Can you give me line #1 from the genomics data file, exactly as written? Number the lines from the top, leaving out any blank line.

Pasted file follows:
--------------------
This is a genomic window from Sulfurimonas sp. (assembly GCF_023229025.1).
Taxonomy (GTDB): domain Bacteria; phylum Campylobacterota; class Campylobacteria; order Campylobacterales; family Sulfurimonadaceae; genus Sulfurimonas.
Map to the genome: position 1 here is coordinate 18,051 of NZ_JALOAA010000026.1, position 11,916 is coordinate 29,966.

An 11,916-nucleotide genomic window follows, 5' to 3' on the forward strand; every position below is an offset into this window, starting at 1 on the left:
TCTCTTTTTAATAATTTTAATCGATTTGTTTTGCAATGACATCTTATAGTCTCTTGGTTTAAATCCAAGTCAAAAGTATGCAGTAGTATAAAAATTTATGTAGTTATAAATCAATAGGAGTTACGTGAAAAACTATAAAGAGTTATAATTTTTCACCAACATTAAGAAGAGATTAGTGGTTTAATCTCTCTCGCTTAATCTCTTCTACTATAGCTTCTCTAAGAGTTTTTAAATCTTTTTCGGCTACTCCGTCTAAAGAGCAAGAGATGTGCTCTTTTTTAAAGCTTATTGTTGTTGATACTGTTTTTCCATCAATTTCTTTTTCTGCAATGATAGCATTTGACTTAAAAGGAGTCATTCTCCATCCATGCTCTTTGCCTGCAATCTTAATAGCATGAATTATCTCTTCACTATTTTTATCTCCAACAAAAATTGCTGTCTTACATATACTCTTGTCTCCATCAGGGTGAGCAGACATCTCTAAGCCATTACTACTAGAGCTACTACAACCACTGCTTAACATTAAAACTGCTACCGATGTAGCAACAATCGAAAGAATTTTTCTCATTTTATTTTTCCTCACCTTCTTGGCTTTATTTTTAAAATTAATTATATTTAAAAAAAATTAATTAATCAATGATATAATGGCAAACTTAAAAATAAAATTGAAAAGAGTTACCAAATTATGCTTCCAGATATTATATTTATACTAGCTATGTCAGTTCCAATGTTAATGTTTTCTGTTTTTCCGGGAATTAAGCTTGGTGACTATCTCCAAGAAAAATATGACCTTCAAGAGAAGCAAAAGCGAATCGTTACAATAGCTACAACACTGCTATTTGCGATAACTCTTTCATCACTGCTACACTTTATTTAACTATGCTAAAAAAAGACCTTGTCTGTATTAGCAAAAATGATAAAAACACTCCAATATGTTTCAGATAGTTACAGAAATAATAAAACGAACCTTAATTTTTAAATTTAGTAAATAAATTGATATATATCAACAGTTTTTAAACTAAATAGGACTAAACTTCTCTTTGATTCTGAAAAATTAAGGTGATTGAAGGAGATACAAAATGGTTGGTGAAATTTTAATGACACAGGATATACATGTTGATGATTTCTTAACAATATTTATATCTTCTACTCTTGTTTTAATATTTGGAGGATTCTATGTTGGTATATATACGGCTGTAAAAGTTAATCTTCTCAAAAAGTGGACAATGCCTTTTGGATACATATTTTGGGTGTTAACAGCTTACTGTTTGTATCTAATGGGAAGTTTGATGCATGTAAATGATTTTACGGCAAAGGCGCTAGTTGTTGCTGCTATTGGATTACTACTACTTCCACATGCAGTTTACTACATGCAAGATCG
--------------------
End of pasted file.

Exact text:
This is a genomic window from Sulfurimonas sp. (assembly GCF_023229025.1).